This week brought us the Uber Conviction, new CISA rules on asset discovery scanning, and more details in the ransomware attack on the Los Angeles School District.


Uber’s former chief security officer convicted over cover-up of 2016 data breach where hackers stole millions of customer records

Nearly every media outlet reported on the Uber case, and the latest analysis comes from Fortune.

As the outlet originally reported on 10/6/2022:

The former chief security officer for Uber was convicted Wednesday of trying to cover up a 2016 data breach in which hackers accessed tens of millions of customer records from the ride-hailing service.

A federal jury in San Francisco convicted Joseph Sullivan of obstructing justice and concealing knowledge that a federal felony had been committed, federal prosecutors said. Sullivan could face a total of eight years in prison on the two charges when he is sentenced, prosecutors said.

“Technology companies in the Northern District of California collect and store vast amounts of data from users,” U.S. Attorney Stephanie M. Hinds said in a statement. “We will not tolerate concealment of important information from the public by corporate executives more interested in protecting their reputation and that of their employers than in protecting users.”

It was believed to be the first criminal prosecution of a company executive over a data breach.

However, many security executives have already taken issue with the ruling, voicing their concerns about whether or not the conviction makes sense.

As Traceable’s Chief Security Officer, Richard Bird, states:

“The uncomfortable truth about Joe Sullivans verdict is that it shows how woefully inadequate our laws and regulations are in the digital world. The government was able to pursue a case against a C-level executive while granting other C-executives in the company immunity for their testimony.


There is no way that a host of Uber executives should be protected from their collective decisions if we are truly serious about holding executives civilly and criminally liable for the actions that result.

I think what CISOs will be concerned about most is that the inadequacies of the law as it relates to executive liability could result in CISOs simply being the easiest target for the government to pursue. Having to look over our shoulders for fear of being sold out by our own executive team for leading or following a collective decision is not the way to create a high performance culture.”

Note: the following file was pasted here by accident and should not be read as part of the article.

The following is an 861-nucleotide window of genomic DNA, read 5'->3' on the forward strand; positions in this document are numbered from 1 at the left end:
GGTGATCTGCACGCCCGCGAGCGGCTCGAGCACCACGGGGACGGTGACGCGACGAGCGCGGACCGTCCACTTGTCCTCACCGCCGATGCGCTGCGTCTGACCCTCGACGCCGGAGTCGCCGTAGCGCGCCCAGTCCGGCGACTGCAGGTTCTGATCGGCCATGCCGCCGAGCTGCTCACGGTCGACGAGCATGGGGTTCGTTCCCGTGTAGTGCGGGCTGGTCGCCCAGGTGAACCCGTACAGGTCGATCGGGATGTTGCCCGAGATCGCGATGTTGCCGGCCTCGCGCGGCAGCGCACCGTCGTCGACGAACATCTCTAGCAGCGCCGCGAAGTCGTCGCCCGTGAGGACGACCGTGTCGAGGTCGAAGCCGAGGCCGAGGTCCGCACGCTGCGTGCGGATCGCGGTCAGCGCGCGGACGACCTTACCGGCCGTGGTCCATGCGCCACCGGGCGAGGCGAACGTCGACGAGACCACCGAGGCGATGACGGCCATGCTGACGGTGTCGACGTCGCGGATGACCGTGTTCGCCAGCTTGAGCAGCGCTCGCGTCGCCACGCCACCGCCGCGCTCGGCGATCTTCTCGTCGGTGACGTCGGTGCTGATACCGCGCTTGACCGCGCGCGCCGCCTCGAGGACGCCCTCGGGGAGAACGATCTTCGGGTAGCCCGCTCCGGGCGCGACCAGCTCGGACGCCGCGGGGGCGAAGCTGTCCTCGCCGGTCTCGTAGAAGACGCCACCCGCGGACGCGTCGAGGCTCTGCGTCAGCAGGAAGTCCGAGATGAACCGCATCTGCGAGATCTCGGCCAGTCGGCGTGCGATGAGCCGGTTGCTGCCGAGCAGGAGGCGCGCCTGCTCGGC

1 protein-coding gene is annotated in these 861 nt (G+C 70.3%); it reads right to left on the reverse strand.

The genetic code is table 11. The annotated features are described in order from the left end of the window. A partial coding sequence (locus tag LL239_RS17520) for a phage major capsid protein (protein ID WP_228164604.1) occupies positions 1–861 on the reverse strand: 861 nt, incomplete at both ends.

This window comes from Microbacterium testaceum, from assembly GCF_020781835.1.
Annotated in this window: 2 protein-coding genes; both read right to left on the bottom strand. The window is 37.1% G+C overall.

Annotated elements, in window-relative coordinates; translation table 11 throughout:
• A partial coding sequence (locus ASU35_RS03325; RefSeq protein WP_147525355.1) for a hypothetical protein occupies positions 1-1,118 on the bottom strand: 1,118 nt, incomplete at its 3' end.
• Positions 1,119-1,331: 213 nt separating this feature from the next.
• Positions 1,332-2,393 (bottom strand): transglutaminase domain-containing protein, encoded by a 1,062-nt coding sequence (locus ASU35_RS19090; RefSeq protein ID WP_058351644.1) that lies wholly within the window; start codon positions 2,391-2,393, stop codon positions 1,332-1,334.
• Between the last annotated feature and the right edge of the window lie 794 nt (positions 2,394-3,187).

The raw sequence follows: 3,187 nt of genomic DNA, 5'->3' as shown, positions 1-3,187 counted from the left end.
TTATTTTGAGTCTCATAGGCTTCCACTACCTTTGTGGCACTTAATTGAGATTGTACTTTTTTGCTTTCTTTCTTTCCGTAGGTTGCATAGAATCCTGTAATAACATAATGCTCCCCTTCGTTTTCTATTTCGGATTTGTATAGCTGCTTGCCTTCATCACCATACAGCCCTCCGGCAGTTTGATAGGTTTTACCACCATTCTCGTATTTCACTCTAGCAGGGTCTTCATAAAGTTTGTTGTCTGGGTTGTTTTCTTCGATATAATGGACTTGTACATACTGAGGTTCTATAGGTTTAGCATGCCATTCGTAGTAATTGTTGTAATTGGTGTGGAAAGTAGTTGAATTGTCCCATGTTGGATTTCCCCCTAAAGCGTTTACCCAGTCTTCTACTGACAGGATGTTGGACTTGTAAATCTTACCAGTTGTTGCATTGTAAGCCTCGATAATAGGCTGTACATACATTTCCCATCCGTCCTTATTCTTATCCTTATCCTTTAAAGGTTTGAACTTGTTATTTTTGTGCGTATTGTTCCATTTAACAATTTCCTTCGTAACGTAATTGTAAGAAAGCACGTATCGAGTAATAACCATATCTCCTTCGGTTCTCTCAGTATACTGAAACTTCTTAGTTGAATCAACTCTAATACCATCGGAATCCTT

More Details on the Los Angeles (LAUSD) Ransomware Attack

As originally reported by TechCrunch:

The ransomware attack on the Los Angeles Unified School District (LAUSD) is now considered one of the largest data breaches of an educational institution in several years. This week it was reported that hackers stole approximately 500GB worth of sensitive data in the attack.

Vice Society, a Russian-speaking group that last month claimed responsibility for the ransomware attack that disrupted the LAUSD’s access to email, computer systems and applications, published over the weekend the data stolen from the school district. The group had previously set an October 4 deadline to pay an unspecified ransom demand.

The stolen data was posted to Vice Society’s dark web leak site and appears to contain personal identifying information, including passport details, Social Security numbers and tax forms. While TechCrunch has not yet reviewed the full trove, the published data also contains confidential information including contract and legal documents, financial reports containing bank account details, health information including COVID-19 test data, previous conviction reports and psychological assessments of students.

LAUSD superintendent Alberto M. Carvalho confirmed the release of stolen data in a statement posted to Twitter on Sunday, along with announcing a new hotline starting Monday morning — (855) 926-1129 — for concerned parents and students to ask questions about the cyberattack.


CISA Directs Federal Agencies to Improve Cybersecurity Asset Visibility and Vulnerability Detection

This week, CISA announced directive to improve asset visibility and vulnerability detection on federal networks. It directs federal civilian agencies to better account for what resides on their networks.

As CISA states, Over the past several years, CISA has been working urgently to gain greater visibility into risks facing federal civilian networks, a gap made clear by the intrusion campaign targeting SolarWinds devices. The Biden-Harris Administration and Congress have supported significant progress by providing key authorities and resources. This Directive takes the next step by establishing baseline requirements for all Federal Civilian Executive Branch (FCEB) agencies to identify assets and vulnerabilities on their networks and provide data to CISA on defined intervals.

“Threat actors continue to target our nation’s critical infrastructure and government networks to exploit weaknesses within unknown, unprotected, or under-protected assets,” said CISA Director Jen Easterly. “Knowing what’s on your network is the first step for any organization to reduce risk. While this Directive applies to federal civilian agencies, we urge all organizations to adopt the guidance in this directive to gain a complete understanding of vulnerabilities that may exist on their networks. We all have a role to play in building a more cyber resilient nation.”

CISA is committed to using its cybersecurity authorities to gain greater visibility and drive timely risk reduction across federal civilian agencies.


Implementation of this Directive will significantly increase visibility into assets and vulnerabilities across the federal government, in turn improving capabilities by both CISA and each agency to detect, prevent, and respond to cybersecurity incidents and better understand trends in cybersecurity risk.


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